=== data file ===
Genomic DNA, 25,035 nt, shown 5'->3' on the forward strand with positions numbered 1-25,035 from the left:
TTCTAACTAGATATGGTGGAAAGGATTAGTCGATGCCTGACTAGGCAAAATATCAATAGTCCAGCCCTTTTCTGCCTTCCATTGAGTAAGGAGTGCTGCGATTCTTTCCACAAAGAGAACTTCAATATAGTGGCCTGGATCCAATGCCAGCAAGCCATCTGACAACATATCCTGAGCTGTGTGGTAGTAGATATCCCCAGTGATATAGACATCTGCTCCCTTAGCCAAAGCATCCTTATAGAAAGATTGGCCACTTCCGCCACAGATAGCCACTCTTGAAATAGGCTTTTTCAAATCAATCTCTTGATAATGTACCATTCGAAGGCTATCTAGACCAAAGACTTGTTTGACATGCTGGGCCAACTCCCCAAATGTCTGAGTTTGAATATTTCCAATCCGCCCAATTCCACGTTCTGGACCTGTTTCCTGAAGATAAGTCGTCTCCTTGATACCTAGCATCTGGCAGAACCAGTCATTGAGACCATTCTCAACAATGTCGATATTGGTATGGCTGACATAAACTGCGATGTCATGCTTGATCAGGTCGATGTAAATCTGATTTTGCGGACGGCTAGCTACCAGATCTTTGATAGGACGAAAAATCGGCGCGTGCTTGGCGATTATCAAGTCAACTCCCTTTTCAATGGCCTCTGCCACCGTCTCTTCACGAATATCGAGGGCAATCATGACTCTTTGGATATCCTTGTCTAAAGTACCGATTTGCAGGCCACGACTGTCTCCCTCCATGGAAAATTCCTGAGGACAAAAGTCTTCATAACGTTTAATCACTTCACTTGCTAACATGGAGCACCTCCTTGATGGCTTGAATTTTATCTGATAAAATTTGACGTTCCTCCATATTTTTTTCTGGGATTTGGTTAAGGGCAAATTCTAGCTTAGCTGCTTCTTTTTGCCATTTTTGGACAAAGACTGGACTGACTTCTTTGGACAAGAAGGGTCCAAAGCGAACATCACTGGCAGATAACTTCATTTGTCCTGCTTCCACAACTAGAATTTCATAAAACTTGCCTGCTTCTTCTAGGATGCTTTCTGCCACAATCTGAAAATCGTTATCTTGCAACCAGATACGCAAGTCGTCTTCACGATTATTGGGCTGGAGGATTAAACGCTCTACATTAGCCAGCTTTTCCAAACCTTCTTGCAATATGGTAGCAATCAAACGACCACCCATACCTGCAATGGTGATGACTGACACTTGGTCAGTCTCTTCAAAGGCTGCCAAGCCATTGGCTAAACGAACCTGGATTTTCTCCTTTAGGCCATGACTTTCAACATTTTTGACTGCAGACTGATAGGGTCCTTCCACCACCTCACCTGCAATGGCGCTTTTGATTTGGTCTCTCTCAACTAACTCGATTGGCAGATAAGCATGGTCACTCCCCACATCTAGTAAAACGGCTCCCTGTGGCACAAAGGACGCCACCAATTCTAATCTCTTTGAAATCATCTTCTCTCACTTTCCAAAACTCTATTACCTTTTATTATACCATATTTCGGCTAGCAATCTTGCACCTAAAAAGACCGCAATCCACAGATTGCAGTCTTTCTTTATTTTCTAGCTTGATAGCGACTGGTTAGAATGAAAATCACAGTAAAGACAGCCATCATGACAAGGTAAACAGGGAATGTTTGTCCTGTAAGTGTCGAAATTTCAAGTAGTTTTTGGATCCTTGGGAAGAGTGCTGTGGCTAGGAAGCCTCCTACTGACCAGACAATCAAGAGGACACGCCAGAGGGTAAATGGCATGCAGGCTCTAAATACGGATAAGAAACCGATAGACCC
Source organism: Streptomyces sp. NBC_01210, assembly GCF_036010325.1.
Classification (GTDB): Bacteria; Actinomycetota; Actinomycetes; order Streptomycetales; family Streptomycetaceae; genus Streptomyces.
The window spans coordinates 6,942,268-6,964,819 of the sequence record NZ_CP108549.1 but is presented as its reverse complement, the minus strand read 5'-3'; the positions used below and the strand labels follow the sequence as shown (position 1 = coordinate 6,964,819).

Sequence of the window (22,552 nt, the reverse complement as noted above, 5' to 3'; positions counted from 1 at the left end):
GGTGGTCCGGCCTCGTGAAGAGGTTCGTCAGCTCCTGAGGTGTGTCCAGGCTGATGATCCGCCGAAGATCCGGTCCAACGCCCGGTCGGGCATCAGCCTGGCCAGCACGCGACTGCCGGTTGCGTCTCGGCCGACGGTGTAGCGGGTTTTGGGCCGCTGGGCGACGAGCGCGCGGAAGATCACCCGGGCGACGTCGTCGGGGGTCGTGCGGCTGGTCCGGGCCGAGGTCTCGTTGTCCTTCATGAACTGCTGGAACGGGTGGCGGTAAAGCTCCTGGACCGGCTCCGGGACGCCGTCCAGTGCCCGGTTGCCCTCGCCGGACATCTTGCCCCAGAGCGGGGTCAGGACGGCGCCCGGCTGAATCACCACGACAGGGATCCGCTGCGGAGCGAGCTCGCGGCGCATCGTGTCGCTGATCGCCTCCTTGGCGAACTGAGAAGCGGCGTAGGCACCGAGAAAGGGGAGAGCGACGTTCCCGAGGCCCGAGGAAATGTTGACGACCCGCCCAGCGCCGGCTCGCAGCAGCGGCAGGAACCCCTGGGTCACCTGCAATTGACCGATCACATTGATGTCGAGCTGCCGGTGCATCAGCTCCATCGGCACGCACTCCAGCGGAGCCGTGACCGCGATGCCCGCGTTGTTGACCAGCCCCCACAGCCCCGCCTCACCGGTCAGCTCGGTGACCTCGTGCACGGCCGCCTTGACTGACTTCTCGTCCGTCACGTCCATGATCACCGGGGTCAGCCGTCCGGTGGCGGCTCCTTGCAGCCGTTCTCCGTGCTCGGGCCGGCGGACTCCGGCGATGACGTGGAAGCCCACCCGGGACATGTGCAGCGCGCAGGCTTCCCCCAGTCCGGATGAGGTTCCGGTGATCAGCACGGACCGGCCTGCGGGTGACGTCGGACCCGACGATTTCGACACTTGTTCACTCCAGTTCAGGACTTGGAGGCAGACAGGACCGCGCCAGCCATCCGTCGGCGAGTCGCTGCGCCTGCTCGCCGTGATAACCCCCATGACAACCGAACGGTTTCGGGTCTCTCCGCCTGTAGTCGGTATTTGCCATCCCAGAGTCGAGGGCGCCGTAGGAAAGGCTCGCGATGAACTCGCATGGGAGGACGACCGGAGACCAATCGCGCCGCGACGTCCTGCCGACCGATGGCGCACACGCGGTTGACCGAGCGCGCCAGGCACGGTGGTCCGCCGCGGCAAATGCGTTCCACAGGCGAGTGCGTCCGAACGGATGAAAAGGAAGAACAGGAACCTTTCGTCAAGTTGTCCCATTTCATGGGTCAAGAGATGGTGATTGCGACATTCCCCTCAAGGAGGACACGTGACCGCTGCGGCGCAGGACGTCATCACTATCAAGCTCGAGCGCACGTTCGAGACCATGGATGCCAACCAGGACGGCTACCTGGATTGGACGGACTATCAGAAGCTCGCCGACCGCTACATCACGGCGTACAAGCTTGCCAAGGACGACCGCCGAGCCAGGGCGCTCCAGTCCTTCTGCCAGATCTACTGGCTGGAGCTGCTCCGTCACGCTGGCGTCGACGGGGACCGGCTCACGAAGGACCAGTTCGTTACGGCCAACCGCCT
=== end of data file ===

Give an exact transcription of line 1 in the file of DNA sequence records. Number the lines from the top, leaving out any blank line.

Genomic DNA, 25,035 nt, shown 5'->3' on the forward strand with positions numbered 1-25,035 from the left: